LOST MAP’s smoothly sweet singer-songwriter Martha Ffion is pleased as punch to announce (as should we be) a live-streamed session this week.
The live sesh has been commissioned by Lost Map as part of the label’s Postmap Club: a proper, old-fashioned club with real actual postcards, badges, first dibs on things, newsletters, remixes, exclusive tracks, money off (for more information, click here). Thusly, the live session is free to Postmap members, and is the first such event planned; hey! you can still ‘come along’ if you’re a non-member, but it will cost you a fiver – you can buy a ticket here.
The live session, entitled Captured on Cassette, will begin at 8pm Greenwich Mean Time this Wednesday, November 25th.
Need any more persuasion? OK, OK. Have a little watch of the video of the session version of her latest single, “Rosaleen” (which is out now digitally): a fragile, country-bluesish lovely, graced with three-part harmonies courtesy Beth Chalmers, of Savage Mansion and Molly Linen; and Suse Bear, of Good Dog, Pictish Trail and Tuff Love.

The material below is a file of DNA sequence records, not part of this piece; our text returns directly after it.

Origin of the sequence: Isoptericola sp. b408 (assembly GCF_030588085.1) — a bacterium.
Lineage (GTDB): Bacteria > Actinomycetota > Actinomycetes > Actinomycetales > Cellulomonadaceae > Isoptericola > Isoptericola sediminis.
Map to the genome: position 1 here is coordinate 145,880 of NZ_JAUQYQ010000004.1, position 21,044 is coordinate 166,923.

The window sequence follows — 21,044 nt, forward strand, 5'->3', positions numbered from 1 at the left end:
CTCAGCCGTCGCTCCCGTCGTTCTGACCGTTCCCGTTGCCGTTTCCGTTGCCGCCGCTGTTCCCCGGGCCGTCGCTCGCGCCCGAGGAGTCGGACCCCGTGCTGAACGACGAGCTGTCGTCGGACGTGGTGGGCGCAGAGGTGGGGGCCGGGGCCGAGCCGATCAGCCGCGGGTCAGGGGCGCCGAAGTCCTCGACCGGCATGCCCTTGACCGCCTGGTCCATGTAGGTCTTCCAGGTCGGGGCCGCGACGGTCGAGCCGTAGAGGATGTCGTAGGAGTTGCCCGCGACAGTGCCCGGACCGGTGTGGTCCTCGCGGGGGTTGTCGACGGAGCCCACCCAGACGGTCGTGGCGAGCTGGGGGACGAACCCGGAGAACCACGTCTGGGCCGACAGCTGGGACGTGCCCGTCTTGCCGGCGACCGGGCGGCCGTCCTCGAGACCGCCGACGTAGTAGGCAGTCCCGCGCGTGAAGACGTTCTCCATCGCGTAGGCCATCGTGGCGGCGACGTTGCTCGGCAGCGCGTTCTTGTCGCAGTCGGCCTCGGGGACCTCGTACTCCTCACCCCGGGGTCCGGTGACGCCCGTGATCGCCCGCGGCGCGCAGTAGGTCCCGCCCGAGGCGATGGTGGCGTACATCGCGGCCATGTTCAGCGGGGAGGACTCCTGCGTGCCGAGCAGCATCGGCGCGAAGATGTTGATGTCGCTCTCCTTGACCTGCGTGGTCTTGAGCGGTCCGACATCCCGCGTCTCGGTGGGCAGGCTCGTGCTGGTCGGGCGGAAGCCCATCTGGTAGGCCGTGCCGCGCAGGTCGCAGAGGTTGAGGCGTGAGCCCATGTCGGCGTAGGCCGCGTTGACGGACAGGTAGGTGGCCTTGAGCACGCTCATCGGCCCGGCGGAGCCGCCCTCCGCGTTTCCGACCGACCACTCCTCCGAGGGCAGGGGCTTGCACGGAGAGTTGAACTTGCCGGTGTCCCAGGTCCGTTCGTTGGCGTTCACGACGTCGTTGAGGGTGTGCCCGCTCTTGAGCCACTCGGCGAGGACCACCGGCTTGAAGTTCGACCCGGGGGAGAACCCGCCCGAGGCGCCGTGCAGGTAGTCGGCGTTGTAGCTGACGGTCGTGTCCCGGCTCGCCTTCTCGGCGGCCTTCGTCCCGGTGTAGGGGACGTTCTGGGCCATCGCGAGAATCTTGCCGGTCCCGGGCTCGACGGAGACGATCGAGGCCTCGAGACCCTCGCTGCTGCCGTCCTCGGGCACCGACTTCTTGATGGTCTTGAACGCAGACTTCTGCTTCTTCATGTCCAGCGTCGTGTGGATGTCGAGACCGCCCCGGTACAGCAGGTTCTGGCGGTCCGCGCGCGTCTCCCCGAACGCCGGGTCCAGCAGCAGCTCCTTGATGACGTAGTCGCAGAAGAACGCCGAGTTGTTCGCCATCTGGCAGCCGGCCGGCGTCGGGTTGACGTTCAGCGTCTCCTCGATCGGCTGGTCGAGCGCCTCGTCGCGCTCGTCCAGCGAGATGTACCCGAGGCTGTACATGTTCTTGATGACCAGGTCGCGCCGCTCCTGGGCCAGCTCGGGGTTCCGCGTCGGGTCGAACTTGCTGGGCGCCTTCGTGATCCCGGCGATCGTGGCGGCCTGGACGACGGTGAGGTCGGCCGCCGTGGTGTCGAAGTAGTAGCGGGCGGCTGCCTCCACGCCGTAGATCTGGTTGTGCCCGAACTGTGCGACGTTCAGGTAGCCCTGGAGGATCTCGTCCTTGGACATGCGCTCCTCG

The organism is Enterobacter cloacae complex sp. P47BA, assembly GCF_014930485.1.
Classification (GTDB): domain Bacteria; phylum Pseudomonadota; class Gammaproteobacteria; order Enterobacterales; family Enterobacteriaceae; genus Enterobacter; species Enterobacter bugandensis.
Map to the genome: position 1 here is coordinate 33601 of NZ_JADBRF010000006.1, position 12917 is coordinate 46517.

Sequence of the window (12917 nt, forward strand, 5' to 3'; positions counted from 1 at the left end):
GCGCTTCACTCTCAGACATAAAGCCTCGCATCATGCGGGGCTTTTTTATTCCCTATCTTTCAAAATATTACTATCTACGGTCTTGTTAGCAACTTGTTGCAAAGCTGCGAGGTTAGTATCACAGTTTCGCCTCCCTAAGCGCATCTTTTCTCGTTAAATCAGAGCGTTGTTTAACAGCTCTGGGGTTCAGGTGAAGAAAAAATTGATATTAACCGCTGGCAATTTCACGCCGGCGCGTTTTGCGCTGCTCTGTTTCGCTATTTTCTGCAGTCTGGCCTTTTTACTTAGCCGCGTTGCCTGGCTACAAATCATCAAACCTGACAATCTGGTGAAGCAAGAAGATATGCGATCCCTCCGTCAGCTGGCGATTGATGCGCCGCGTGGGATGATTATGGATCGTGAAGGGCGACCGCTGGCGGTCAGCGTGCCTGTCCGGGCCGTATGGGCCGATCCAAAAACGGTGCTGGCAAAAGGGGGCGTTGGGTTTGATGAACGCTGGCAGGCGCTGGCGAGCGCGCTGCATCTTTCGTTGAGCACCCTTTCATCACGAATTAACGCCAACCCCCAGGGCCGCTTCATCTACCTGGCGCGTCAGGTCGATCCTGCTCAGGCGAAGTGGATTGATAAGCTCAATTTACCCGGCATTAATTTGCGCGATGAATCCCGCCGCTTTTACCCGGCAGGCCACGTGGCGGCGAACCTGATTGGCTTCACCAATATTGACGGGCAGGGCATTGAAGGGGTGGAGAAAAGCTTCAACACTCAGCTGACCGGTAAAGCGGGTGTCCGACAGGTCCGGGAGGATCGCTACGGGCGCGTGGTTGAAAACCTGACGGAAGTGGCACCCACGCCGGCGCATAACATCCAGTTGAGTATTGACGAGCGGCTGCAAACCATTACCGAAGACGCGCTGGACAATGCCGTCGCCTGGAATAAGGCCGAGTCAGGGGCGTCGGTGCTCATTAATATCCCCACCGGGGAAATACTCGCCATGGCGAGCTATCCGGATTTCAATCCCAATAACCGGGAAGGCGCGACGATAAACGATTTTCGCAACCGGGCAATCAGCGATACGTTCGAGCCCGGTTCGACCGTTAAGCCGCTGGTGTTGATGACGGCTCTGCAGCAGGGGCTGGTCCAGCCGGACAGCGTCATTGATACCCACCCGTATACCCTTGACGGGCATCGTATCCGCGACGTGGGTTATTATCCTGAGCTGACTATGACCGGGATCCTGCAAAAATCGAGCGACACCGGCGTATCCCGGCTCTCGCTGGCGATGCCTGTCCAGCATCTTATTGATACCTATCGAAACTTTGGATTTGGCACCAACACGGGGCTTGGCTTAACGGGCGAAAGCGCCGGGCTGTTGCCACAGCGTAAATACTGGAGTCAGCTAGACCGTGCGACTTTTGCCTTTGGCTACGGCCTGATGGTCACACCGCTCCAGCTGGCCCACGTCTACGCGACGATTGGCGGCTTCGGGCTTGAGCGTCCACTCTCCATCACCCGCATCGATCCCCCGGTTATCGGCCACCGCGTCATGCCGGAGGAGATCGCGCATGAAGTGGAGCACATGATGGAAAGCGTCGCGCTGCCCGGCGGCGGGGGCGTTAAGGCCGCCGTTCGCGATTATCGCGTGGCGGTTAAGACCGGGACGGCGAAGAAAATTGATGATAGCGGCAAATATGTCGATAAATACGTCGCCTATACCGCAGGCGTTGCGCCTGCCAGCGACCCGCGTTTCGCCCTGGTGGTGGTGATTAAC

The session was recorded in late summer – y’know, when we could move about the place, albeit cautiously – at Chime Studios in Glasgow.
“During those brief, halcyon days of ‘Phase 3’, I moved quickly to pull together a live session that would be more exciting than my living room acoustic streams,” says Claire McKay, the Irish talent behind the Martha Ffion name.
“With time of the essence and restrictions on group numbers I knew a more minimal set up would be needed.
“We ended up revisiting some of my original demos for inspiration – picking out the most important elements of each song and focusing on getting the harmonies just right.
The theme ‘captured on cassette’ comes from a Nights To Forget lyric. I hunted down some vintage cassette players and tried to give the room a seedy ‘70s motel aesthetic. We had a lot of fun and were giddy to be making music in a room together.
“Although it’s been pre-recorded, I’m really looking forward to the communal experience of watching it with everyone on November 25 and engaging with people.”
Of “Rosaleen” itself, she says: “[It] was inspired by my grandma (it’s not her real name). She was an incredibly strong and smart woman, known for her sharp tongue and love of a party (like a Welsh Lucille Bluth).
“Although we didn’t see eye to eye on everything politically, I’m glad of the many things she taught me and all the love she gave.”